Friday, November 17, 2017

#CTST

Celebrate the Small Things

If you're looking for a sweet Blog Hop that doesn't have to take a lot of your time, and can post about any little tidbit, then join in #CTST! Go to Lexa Cain's and sign up. 
Lexa's wonderful co-hosts are:
L.G. Keltner @ Writing Off The Edge
Tonja Drecker @ Kidbits Blog


I'm traveling today to Lancaster, PA for an early Thanksgiving Celebration with my son. We rented a mini-van so we could all drive down together. We'll have a car load with my two daughters and my two grand babies. It should be interesting.

On Sunday, for the drive home, the weatherman is predicting a snow storm coming our way. I pray we make it home safe and sound. 

Have a pleasant weekend!!


Tuesday, November 14, 2017

Prah, Constantine, and Baryeh Review The Bookshop on Autumn Lane #romance





November is a month were we think about giving thanks. I'm thankful for my fellow review friends, Nana Prah and Empi Baryeh. I'm also thankful for all my friends out there in blogger land.

This month we chose an appropriate book for autumn.
The Bookshop on Autumn Lane is part of the Truhart series by Cynthia Tennent



Big dreams can come true in a small town…
 
While some young women would jump through hoops to claim ownership of a bookshop, 
free-spirited Gertrude “Trudy” Brown wants nothing to do with the rundown store her late Aunt Gertrude left her.  Having suffered from dyslexia all her life, books aren’t exactly her friends. With not much more than a collie dog who’s scared of his own shadow, and a rusty but trusty ’74 Beetle, Trudy arrives in the tiny town of Truhart, determined to sell off her cumbersome inheritance as quickly as possible… 
 
But Trudy is not the only stranger in town. Christopher “Kit” Darlington, a professor of American Studies at Cambridge, is searching for an elusive manuscript—and he secretly thinks Trudy’s ramshackle bookshop might hold the key to its discovery. As these two opposites spend the autumn days together, cleaning out Trudy’s bookshop, they soon find that uncovering both literature and love can be equally mysterious…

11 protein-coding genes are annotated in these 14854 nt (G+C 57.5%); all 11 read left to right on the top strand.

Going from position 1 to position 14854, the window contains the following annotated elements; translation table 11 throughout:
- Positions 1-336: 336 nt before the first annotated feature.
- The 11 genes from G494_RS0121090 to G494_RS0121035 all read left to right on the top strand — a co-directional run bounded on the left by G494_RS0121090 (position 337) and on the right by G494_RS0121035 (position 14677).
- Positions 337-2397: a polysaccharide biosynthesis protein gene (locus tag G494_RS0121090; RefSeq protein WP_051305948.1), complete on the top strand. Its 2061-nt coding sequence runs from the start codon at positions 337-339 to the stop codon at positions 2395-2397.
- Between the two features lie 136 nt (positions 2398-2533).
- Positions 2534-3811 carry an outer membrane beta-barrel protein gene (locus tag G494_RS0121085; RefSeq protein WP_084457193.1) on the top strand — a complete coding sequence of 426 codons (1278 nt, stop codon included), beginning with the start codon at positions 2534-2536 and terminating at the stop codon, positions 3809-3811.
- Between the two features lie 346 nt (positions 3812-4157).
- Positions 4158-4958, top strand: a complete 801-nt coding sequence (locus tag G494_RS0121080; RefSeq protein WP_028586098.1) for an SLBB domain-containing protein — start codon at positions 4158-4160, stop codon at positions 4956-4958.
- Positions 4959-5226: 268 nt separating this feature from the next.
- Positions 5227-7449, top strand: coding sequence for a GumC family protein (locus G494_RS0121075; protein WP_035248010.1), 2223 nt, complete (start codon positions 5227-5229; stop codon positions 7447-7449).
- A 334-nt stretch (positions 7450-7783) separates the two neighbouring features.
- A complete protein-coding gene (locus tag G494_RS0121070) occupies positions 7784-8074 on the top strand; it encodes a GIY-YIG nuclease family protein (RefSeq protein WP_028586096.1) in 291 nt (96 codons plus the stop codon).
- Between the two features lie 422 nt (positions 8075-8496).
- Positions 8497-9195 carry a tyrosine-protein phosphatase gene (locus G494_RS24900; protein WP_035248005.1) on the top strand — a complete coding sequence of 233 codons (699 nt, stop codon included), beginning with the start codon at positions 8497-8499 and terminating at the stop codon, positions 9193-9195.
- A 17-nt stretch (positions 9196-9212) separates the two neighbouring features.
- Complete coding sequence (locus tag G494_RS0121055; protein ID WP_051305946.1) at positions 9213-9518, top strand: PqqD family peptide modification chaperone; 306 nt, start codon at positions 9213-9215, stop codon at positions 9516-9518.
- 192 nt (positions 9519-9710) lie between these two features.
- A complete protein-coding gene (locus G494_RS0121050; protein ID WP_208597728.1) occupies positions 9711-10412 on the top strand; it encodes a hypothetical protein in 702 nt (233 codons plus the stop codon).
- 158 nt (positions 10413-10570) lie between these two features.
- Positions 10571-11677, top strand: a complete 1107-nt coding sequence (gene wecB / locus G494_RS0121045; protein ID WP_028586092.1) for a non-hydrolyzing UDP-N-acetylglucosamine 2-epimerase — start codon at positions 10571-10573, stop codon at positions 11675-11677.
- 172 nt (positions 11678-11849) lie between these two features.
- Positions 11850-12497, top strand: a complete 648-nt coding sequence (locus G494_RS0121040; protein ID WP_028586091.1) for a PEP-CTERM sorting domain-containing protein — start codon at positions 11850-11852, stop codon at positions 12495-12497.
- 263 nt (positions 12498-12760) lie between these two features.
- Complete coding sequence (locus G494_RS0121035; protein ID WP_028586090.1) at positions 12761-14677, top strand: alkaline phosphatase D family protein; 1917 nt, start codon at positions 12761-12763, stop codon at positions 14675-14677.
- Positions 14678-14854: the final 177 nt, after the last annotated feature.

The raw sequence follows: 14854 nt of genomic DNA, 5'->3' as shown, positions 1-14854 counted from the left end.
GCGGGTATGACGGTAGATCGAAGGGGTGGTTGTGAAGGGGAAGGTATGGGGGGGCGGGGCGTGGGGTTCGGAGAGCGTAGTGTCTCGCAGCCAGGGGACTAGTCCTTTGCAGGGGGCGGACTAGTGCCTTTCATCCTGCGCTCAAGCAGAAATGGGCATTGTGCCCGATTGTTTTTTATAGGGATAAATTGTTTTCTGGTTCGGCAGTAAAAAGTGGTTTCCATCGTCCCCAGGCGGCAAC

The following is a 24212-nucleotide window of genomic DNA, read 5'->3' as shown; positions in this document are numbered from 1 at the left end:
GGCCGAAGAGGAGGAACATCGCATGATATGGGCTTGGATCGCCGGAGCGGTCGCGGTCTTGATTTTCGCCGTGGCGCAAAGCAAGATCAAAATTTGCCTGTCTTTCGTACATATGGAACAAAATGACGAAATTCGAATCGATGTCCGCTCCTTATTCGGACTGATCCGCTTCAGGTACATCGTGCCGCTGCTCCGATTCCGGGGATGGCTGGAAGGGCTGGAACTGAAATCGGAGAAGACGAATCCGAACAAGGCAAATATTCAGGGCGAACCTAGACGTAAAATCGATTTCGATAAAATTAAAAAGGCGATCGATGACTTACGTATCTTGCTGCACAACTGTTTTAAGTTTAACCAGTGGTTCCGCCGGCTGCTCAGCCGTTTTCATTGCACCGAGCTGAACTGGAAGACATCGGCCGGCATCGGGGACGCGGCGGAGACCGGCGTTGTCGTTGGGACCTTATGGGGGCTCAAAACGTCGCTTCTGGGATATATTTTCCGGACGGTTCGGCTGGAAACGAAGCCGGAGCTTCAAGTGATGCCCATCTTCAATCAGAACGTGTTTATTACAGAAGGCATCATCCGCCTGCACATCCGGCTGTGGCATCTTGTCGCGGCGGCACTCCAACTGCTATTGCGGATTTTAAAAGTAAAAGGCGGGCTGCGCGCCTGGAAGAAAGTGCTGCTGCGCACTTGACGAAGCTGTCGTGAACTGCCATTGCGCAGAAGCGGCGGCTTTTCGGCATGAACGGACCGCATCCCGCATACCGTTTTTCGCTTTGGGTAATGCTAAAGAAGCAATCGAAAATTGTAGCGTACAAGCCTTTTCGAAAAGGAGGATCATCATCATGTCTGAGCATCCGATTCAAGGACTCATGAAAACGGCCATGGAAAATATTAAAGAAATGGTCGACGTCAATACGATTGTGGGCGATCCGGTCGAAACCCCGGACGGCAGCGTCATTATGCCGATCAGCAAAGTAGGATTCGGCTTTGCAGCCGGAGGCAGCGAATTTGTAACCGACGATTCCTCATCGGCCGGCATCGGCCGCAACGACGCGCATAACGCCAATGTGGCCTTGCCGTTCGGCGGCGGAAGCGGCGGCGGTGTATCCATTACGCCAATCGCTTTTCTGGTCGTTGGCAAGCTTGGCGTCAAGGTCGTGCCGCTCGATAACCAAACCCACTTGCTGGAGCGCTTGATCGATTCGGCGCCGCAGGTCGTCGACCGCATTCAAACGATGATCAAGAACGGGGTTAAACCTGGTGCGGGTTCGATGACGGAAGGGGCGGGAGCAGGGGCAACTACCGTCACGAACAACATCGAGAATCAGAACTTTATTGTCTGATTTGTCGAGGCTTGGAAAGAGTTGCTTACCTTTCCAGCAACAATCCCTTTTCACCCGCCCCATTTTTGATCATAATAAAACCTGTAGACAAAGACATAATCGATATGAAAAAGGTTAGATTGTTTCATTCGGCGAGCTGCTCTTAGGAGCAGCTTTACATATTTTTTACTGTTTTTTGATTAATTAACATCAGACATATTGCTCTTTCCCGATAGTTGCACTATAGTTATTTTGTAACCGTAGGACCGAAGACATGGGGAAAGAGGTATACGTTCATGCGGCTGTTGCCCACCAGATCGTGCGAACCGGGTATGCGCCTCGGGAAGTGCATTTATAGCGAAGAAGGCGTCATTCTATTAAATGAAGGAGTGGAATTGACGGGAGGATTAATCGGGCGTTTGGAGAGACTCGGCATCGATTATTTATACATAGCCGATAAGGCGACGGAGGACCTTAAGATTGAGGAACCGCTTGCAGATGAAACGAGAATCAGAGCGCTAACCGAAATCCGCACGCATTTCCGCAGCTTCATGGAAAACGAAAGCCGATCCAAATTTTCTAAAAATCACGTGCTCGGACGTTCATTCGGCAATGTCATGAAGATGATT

Trudy’s never been  the type to stay in one spot too long, but something about Kit makes her consider starting a new chapter—and maybe even finding there’s a happily-ever-after…


Cathrina's Review:

When I began to read Bookshop On Autumn Lane I wasn't quite enamored with the main character, Trudy. She came off as uncaring and harsh. I did fall for Kit Darlington immediately. He is sincere, sweet, and I love a British accent.

However, as I delved deeper into the books pages I unearthed Trudy's problems. She had latent memories of her childhood and the small town of Truhart where she was a teenager and they weren't good ones. 

As with most children and teenagers, our memories can get skewed. And when Trudy realizes her memories are somewhat false, her character evolves and becomes quite lovely. 

In the end, I liked this sweet read and it's Happily Ever After.

Now let's head over to Nana and Empi's to read their reviews.

And, still open is my Rafflecopter to Win Amazon Gift Cards. Giving thanks for those who've signed up for my Newletter:

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Monday, November 6, 2017

#GIVEAWAY Thank you for signing up for my Newsletter!

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Wednesday, November 1, 2017

#IWSG



Join Alex J. Cavanaugh and a multitude of writer's in this monthly hop to help support one another!

Purpose: To share and encourage. Writers can express doubts and concerns without fear of appearing foolish or weak. Those who have been through the fire can offer assistance and guidance. It’s a safe haven for insecure writers of all kinds!


Alex's awesome co-hosts are Tonja Drecker, Diane Burton, MJ Fifield, and Rebecca Douglass!

Due to more rejections that insecure feeling of doubt has been resurfacing and rearing its ugly head. My thoughts are in a downward spiral. What is wrong with my stories, with my writing. Each day I try to talk myself off the tipsy tightrope. 

If you're a writer than you know the long, long hours of writing and contemplation that goes into a novel, and that's only with the first draft. 

I think about taking a break, a long break. I've pondered this idea many times. But then I continue on~ saying to myself, I'll just finish this one final book. I have a few chapters left on my WIP. 

My intention is to take a sabbatical for the month of December. Whether I'll stick to my plans or dive into a round of edits, I don't know for sure. 

Perhaps this is true?














Monday, October 23, 2017

Why I Write by Terry Tempest Williams



~.
~
Why I Write 
by 
TERRY TEMPEST WILLIAMS

It is just after 4:00 A.M. I was dreaming about Moab, Brooke and I walking around the block just before dawn. I threw a red silk scarf around my shoulders and then I began reciting in my sleep why I write: